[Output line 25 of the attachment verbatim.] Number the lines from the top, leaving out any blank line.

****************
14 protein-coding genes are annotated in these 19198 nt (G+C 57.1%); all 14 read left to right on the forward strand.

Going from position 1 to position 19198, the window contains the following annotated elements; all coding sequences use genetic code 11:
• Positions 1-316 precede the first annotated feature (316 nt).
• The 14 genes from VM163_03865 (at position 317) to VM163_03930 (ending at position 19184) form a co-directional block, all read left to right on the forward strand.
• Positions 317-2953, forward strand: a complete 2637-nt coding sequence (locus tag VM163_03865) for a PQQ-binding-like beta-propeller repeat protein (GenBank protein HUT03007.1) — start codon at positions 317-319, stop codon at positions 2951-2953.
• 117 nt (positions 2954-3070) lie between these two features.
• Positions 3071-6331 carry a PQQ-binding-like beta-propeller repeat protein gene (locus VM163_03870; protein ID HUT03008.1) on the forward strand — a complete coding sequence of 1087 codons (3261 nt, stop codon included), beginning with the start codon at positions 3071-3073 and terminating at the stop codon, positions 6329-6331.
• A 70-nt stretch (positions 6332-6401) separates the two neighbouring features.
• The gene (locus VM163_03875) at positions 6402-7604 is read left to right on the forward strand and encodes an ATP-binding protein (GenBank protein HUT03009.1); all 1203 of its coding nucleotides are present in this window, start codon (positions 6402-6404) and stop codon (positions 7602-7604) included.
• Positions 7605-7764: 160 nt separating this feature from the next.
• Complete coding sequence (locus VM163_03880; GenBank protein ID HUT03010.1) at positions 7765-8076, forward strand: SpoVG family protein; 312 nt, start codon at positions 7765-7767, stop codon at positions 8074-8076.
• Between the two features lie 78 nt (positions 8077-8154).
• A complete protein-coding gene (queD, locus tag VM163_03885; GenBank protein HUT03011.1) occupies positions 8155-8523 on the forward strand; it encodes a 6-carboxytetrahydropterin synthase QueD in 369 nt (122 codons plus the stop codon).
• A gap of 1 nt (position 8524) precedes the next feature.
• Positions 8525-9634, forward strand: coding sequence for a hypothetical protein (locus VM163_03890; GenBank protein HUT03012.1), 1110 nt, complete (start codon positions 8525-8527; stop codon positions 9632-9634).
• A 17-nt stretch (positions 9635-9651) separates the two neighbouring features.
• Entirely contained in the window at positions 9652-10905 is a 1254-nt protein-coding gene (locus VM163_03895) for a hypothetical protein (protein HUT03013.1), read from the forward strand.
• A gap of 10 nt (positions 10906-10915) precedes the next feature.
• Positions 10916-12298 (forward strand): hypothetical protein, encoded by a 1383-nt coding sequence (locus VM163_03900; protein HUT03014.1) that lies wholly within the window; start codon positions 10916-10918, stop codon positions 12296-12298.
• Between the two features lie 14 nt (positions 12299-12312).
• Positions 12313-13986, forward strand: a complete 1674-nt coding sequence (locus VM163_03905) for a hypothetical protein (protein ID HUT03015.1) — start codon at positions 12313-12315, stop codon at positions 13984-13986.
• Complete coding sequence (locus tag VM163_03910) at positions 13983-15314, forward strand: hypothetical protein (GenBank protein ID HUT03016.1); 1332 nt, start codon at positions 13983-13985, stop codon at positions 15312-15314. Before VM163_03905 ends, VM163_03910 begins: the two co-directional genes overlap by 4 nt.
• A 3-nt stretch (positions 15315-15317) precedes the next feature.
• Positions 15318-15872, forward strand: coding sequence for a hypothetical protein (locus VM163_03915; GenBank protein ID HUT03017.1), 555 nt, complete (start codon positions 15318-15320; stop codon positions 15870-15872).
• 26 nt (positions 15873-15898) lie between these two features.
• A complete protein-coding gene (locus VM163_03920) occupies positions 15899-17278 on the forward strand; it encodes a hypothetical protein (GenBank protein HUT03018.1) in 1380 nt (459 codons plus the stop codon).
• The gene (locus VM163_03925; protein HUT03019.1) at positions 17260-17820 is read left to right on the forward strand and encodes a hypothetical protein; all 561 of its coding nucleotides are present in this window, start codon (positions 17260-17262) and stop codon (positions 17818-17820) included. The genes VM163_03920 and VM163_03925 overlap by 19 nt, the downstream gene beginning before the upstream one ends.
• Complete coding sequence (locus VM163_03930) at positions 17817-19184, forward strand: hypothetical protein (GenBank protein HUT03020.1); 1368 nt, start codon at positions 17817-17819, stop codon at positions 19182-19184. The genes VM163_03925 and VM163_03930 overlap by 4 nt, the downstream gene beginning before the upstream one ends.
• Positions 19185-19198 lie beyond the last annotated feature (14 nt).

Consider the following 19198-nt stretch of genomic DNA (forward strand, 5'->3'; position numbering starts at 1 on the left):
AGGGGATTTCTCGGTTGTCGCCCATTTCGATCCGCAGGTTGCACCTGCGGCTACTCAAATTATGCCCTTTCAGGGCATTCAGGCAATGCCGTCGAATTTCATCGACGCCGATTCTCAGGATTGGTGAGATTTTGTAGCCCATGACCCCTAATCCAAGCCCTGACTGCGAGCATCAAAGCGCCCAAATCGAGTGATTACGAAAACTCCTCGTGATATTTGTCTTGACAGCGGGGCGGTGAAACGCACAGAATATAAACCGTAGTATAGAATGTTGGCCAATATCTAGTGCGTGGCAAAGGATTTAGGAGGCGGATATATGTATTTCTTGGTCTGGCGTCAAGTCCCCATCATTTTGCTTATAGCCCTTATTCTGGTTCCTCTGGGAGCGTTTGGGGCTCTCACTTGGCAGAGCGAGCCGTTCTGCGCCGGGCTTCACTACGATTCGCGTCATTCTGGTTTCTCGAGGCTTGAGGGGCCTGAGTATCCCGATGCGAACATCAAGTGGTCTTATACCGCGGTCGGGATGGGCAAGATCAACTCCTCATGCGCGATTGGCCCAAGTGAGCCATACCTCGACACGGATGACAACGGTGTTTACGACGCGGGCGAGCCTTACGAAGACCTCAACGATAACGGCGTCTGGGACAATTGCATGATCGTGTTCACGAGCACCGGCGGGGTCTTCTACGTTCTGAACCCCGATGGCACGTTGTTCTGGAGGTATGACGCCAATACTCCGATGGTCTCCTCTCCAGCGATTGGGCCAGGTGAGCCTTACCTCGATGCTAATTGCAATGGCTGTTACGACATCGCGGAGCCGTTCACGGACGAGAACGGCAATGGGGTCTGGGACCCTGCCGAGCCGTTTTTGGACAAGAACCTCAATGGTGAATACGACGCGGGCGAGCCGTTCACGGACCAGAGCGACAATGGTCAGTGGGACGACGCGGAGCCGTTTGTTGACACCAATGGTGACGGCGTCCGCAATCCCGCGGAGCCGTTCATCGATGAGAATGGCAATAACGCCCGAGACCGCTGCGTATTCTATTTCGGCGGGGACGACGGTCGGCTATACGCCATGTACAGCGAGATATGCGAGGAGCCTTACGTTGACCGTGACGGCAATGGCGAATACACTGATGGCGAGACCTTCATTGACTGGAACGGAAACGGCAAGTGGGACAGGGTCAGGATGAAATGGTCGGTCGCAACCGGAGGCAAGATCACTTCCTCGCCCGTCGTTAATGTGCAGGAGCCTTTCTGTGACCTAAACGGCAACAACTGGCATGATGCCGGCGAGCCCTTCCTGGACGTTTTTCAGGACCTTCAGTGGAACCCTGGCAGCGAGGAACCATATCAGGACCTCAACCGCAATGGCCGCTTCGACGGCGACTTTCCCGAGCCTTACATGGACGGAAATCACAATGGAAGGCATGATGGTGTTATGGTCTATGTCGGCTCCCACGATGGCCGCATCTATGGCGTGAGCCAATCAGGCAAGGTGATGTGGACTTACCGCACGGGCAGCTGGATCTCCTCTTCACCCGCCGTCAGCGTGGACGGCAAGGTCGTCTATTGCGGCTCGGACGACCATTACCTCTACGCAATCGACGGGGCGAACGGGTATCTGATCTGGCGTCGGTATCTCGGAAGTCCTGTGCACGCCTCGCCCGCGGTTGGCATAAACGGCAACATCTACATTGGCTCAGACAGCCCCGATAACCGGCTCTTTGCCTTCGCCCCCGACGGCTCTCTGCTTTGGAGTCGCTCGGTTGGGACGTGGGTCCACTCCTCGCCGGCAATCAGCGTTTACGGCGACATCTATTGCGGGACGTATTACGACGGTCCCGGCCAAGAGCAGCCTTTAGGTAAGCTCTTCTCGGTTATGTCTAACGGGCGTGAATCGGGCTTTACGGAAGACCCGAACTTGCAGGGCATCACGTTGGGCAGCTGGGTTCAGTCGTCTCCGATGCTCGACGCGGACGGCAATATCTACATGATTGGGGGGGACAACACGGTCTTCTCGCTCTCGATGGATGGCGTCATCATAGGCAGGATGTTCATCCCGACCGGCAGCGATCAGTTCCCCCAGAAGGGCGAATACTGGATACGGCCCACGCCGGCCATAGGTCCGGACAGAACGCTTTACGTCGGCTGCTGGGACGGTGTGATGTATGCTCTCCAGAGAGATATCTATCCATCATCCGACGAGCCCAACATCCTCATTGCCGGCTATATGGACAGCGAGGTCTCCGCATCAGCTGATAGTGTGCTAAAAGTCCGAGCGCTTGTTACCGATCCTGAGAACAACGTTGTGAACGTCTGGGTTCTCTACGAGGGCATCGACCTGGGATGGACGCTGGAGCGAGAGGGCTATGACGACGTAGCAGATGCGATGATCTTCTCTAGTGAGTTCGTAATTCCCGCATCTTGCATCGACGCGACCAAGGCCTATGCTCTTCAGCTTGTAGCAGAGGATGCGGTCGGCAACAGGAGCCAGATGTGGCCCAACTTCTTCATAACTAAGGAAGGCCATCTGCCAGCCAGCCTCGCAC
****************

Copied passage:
• 26 nt (positions 15873-15898) lie between these two features.